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Choosing your TA's

  1. Dec 3, 2009 #1
    Just wondering how the educators out there or departments choose their teaching asisstants. In my department, if faculty is teaching the course, then they tend to use their own students from their lab. If it's an outside professor, then the faculty professor in charge will probably ask HR to pull some applications for random grad students who are interested.

    There was an available TA position this following quarter for someone to run the labs in a manufacturing course. I had taken the course before and had experience with the lab equipment as well. I sent in an application, but wasn't chosen by the professor. A couple of weeks into the quarter a friend was telling he knows someone in that manufacturing class and the lab is going horrible because the TA doesn't know anything and doesn't know how to use the equipment. Furthermore, the TA could not give any help on the project or even what to do, even though he is in charge of it.

    This got me thinking of some previous courses I took during my undergrad. I remember this major field elective I took during my undergrad, where the TA had never taken the course before. Faculity professor was teaching and the TA told me he did not get a research grant for the quarter, so the professor just asked him to be his TA. Also the most ridiculous thing is that professor stated on the fist day to refer all questions regarding homework to the TA, and all lecture related questions to himself (prof.). Since I usually never bother to ask the TA lecture questions (unless he/she attended lecture as well, rarely this is the case), this was fine, but homework!!

    Another course was this partial differential equations course that was offered a few years ago. I didn't take the course, but friends told me the first recitation, the TA said," I never took the course before, so you'll be learning and I will be as well." The story behind that is that the department had trouble finding a TA for that class. The professor in charge of the course (he wasn't teaching it, but was in charge it) was told by his own phd student not to hire the person he had in mind, because in that phd student's words "he's an idiot, never took course before, don't hire him." The professor hired that guy anyway.

    During my undergrad, I found that most recitations were useless, and only a few TA's were actually helpful.
     
  2. jcsd
  3. Dec 4, 2009 #2
    Where I go you need to have taken the course with a good grade at least...
     
  4. Dec 6, 2009 #3

    Landau

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    Same here, you need to have taken the course with a at least a grade of about 8/10. Of course this doesn't guarantee you are good in explaining/teaching, but you probably have the desired knowledge. I applied for a TA for some course I got a good for, and got accepted. Maybe the fact that I also followed a few more advanced courses helped, but grades is the primary criterion (in my experience, over here).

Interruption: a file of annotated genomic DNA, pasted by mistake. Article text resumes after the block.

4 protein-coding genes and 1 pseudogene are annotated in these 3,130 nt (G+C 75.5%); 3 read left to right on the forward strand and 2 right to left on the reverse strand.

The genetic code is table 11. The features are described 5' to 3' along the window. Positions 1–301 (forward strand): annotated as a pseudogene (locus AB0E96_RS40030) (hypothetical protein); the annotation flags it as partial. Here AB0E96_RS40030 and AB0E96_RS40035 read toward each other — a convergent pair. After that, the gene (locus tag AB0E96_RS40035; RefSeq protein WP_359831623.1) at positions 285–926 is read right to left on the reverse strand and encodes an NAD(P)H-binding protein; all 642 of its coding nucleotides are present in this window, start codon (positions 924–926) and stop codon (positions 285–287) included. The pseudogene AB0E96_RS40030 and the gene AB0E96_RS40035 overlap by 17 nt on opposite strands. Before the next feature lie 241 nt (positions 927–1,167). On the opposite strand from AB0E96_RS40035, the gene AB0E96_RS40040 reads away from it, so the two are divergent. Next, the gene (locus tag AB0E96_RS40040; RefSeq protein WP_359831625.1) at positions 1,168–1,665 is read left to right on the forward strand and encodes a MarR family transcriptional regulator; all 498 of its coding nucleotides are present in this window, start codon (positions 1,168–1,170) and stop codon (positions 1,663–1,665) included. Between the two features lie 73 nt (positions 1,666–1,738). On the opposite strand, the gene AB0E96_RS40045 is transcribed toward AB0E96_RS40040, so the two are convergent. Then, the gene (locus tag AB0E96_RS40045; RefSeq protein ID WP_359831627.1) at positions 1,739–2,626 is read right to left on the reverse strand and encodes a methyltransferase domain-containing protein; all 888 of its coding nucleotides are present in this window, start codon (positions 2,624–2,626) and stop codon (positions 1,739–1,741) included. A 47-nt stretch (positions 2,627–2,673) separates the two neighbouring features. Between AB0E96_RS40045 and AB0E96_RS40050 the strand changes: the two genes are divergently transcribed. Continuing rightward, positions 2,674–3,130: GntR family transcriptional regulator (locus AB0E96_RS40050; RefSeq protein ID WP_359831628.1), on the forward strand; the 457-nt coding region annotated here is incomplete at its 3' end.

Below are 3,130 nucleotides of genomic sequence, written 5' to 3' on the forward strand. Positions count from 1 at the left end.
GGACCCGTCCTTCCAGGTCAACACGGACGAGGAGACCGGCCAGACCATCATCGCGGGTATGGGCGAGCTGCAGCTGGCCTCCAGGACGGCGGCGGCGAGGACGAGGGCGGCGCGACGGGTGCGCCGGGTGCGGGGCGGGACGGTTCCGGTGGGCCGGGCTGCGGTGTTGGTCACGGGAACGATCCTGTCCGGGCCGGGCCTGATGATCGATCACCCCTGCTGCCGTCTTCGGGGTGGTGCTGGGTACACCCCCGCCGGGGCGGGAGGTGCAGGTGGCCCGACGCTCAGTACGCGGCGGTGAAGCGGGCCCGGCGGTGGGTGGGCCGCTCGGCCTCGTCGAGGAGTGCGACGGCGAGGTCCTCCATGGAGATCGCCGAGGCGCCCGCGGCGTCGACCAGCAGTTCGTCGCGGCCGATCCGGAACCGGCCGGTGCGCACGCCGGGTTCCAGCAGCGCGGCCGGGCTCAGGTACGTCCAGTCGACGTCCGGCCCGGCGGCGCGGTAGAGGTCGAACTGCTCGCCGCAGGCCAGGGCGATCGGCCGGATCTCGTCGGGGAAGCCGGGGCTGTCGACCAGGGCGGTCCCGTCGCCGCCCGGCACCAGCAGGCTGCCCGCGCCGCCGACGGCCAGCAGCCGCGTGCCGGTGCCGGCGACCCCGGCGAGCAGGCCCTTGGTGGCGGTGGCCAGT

5. Dec 6, 2009 #4
    In my case, I always get the feeling that faculty try to fight for the TAs they want the most but it is ultimately up to the chair and administration for who gets who.
     
  6. Dec 10, 2009 #5

    Moonbear

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    When I was a grad student, I don't think anyone got to choose their TAs. I think the department decided who would be funded with TAs and then the dept. chair just shuffled them into the open positions. They did try to place us into courses consistent with our emphasis areas, but that wasn't always possible and then there were a lot of slots for general biology that just needed to be filled.

    On the other hand, where I work now, we don't have ANY TAs. All grad students are supposed to be supported on their mentors' research grants after their first year in the program (and if you don't have research support, you don't get a student). I was VERY LUCKY this semester that two of my former students just wanted some extra teaching experience while finishing up masters degrees, and didn't care if they got paid or not (I ended up giving them course credit), so got two TAs to help out in the big class I teach. Otherwise, I'd probably have had to hang myself by now (I don't know how our dept. chair thinks two faculty could teach over 100 students in a lab when we usually have 4 or 5 faculty teaching that many students in the medical course...and the undergrads need a LOT more attention and guidance).
     
  7. Dec 12, 2009 #6
    In the places I'm familiar with, TA's are assigned by the department, but the professor can influence the process. Generally first year graduate students are guaranteed TA positions, and once those students have been assigned to courses, other students (i.e. graduate students who are further long in their degree program) can be assigned positions if TA positions are still available.
     
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